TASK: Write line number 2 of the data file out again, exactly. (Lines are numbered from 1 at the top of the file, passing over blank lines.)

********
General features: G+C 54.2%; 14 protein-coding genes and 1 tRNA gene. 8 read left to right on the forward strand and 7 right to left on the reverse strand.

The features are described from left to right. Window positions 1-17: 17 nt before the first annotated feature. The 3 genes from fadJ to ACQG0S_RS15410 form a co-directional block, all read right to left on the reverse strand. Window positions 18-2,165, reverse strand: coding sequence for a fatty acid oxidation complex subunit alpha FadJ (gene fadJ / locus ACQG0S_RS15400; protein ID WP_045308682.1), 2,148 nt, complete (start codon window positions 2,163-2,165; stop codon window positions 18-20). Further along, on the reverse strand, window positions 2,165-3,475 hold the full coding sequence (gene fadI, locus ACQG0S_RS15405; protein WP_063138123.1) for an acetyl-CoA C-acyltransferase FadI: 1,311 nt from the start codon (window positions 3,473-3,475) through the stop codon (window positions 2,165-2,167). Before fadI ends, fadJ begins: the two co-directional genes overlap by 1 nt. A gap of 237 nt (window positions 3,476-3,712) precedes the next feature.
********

The features are described from left to right. Window positions 1-17: 17 nt before the first annotated feature. The 3 genes from fadJ to ACQG0S_RS15410 form a co-directional block, all read right to left on the reverse strand. Window positions 18-2,165, reverse strand: coding sequence for a fatty acid oxidation complex subunit alpha FadJ (gene fadJ / locus ACQG0S_RS15400; protein ID WP_045308682.1), 2,148 nt, complete (start codon window positions 2,163-2,165; stop codon window positions 18-20). Further along, on the reverse strand, window positions 2,165-3,475 hold the full coding sequence (gene fadI, locus ACQG0S_RS15405; protein WP_063138123.1) for an acetyl-CoA C-acyltransferase FadI: 1,311 nt from the start codon (window positions 3,473-3,475) through the stop codon (window positions 2,165-2,167). Before fadI ends, fadJ begins: the two co-directional genes overlap by 1 nt. A gap of 237 nt (window positions 3,476-3,712) precedes the next feature.